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Impacts of Incremental Substitution of Soybean Meal for Canola Meal in Lactating Dairy Cow Diets Containing a Constant Base Level of Corn Derived Dried Distillers’ Grains with Solubles

2019
Gauthier, H., N.Swanepoel and P.H.Robinson

Optimal protein nutrition of dairy cattle is important to support efficient production of high producing lactating dairy cows. Canola meal (CM) and corn dried distillers’ grains with solubles (DDGS) have been primary protein meals on many dairy farms in the Western USA for over 10 years, but decreases in the relative price of soybean meal (SBM) has created interest in how best to include it in lactation diets containing CM and DDGS. Three pens of ˜310 high producing multiparous Holstein cows were fed diets supplying 0, 35 or 70 g/kg SBM on a dry matter (DM) basis, which largely replaced CM, in a way that held the proximate nutrient content of the diets constant. Diets were rotated through the pens in a Latin square design such that each pen of cows experienced each diet once. Milk and component yields were lowest at the highest SBM level (Quad P < 0.01) and body condition score change shifted from a net gain with the 0 g/kg SBM diet to a net loss with both SBM inclusive diets (Quad P =  0.07). Apparent digestibility of neutral detergent fiber, organic matter and crude protein (CP) were highest with the 35 g/kg SBM diet (Quad P < 0.04), but rumen microbial CP output was not treatment impacted. Plasma amino acids were judged to be within normal ranges for all treatments, but there was a 20% decline (Quad P = 0.04) in Met concentrations between the 35 and 70 g/kg SBM diets. When SBM was added to diets with a base level of DDGS (˜75 g/kg diet DM), largely in substitution for CM, there was a reduction in performance, particularly with the 70 g/kg SBM diet.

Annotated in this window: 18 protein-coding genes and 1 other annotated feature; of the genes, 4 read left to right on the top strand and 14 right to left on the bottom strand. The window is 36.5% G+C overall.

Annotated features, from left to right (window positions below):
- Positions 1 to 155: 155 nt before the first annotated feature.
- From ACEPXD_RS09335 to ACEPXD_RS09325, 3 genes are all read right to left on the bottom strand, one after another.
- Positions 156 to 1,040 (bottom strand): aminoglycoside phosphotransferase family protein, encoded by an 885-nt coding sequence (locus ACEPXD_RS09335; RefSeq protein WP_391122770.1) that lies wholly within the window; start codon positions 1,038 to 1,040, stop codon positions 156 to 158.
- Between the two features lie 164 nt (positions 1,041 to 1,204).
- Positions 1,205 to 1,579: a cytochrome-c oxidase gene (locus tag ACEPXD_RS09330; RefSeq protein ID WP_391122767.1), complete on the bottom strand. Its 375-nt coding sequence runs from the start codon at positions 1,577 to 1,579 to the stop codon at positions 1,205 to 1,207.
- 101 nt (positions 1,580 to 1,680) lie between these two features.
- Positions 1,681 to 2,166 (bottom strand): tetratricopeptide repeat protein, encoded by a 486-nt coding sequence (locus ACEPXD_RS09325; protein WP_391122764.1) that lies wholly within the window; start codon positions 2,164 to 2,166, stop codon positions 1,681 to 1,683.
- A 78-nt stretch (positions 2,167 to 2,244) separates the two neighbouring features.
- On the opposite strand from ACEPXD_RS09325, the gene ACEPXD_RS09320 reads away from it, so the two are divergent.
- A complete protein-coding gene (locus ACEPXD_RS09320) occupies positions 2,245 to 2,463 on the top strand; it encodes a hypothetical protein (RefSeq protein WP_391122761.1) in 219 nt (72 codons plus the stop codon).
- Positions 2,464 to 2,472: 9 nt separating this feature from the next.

While no unified hypothesis fully explains all results, the most likely reason for this decline in performance with the highest dietary addition level of SBM was judged to be a reduction in Met as a proportion of metabolized AA, which may have created a Met limitation to animal production.